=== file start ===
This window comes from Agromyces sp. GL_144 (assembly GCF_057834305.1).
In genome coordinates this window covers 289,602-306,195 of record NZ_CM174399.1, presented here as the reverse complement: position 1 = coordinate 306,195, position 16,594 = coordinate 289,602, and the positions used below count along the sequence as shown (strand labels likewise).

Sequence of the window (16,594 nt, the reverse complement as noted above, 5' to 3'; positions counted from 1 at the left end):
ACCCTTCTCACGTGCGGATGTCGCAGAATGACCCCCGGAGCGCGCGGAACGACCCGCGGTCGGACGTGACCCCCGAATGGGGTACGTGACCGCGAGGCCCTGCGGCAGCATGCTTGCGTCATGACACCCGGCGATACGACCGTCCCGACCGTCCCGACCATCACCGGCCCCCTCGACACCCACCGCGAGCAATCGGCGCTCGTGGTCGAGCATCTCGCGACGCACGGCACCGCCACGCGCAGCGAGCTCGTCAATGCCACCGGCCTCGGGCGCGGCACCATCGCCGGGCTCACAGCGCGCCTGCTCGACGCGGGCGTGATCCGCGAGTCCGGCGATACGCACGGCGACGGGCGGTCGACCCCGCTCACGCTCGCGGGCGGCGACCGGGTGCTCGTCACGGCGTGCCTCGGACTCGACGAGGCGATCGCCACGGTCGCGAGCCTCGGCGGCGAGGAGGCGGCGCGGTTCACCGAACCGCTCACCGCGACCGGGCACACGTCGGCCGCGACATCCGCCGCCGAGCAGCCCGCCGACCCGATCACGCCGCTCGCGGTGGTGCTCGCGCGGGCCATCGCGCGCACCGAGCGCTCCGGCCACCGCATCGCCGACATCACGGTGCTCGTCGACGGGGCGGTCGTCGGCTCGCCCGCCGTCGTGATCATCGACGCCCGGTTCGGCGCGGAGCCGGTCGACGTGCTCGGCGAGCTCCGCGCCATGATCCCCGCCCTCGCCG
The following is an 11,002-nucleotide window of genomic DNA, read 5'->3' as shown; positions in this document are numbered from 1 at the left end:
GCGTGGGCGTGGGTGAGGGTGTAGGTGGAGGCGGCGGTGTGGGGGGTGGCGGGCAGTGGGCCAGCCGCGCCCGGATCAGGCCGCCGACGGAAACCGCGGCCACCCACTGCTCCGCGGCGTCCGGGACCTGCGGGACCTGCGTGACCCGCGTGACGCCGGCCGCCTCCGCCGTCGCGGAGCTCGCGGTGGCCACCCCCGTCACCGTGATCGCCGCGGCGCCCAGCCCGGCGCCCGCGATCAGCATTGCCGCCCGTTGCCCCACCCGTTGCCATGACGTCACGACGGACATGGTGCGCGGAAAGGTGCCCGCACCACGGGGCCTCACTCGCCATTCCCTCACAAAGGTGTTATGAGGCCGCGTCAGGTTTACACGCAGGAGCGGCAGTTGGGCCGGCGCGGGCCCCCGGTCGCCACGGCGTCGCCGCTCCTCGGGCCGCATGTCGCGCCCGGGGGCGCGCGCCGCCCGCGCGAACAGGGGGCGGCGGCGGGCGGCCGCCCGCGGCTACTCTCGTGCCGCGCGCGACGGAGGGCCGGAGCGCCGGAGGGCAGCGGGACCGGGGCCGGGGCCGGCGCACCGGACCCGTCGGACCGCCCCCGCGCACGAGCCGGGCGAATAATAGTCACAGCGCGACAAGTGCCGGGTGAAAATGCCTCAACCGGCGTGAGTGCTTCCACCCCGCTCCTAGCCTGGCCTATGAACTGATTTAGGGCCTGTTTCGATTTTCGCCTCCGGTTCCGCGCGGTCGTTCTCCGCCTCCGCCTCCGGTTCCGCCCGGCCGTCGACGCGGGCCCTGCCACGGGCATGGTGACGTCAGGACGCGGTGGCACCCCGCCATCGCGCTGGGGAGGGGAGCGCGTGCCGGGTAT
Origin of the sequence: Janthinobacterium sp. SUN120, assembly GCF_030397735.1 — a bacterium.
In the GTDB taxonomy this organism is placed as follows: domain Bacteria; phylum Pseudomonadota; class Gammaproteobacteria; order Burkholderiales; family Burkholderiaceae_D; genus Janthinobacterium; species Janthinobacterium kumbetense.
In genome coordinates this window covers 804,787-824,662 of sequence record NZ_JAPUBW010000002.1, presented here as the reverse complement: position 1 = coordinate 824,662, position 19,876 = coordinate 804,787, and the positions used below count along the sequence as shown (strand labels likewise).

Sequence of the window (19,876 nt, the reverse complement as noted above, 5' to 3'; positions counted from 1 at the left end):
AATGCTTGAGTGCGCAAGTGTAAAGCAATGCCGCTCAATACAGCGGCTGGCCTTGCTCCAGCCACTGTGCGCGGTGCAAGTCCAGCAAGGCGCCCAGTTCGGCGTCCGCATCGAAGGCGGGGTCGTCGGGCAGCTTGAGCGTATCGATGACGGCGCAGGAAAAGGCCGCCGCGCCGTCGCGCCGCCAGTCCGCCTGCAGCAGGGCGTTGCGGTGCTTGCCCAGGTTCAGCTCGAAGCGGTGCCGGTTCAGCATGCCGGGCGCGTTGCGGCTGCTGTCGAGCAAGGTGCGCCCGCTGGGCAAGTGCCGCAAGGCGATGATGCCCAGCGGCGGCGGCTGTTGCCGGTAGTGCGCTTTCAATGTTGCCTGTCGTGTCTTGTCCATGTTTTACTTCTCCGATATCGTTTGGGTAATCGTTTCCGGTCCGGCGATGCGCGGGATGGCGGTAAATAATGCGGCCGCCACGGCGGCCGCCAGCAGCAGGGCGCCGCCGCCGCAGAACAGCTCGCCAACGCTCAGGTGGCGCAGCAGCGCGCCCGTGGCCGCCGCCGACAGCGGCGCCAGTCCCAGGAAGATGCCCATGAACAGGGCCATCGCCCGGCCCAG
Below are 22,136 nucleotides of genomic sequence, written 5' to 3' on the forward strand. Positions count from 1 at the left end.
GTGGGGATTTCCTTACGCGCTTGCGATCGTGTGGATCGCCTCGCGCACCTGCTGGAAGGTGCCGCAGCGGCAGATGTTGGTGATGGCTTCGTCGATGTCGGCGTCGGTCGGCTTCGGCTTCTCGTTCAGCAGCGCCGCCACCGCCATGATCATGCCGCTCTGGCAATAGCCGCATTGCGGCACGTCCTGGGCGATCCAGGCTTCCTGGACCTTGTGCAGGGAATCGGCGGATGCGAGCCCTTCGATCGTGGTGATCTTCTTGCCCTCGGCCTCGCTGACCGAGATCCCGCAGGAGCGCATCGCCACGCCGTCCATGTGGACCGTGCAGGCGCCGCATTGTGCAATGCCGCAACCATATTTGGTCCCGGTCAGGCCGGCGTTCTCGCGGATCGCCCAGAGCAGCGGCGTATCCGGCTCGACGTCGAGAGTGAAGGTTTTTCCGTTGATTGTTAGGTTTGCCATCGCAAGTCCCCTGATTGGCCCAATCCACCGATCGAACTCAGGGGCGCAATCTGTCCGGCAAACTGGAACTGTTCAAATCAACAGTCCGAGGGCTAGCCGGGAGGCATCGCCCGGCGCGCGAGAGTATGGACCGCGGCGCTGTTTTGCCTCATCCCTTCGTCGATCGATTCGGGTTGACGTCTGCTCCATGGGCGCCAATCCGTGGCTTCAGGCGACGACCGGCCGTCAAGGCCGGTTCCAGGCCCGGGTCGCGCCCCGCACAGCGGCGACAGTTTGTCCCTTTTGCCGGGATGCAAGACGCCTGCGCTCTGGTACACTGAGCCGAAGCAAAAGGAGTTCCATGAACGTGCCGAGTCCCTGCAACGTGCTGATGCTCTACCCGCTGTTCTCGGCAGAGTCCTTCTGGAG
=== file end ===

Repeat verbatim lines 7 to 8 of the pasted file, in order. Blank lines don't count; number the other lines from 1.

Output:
Origin of the sequence: Janthinobacterium sp. SUN120, assembly GCF_030397735.1 — a bacterium.
In the GTDB taxonomy this organism is placed as follows: domain Bacteria; phylum Pseudomonadota; class Gammaproteobacteria; order Burkholderiales; family Burkholderiaceae_D; genus Janthinobacterium; species Janthinobacterium kumbetense.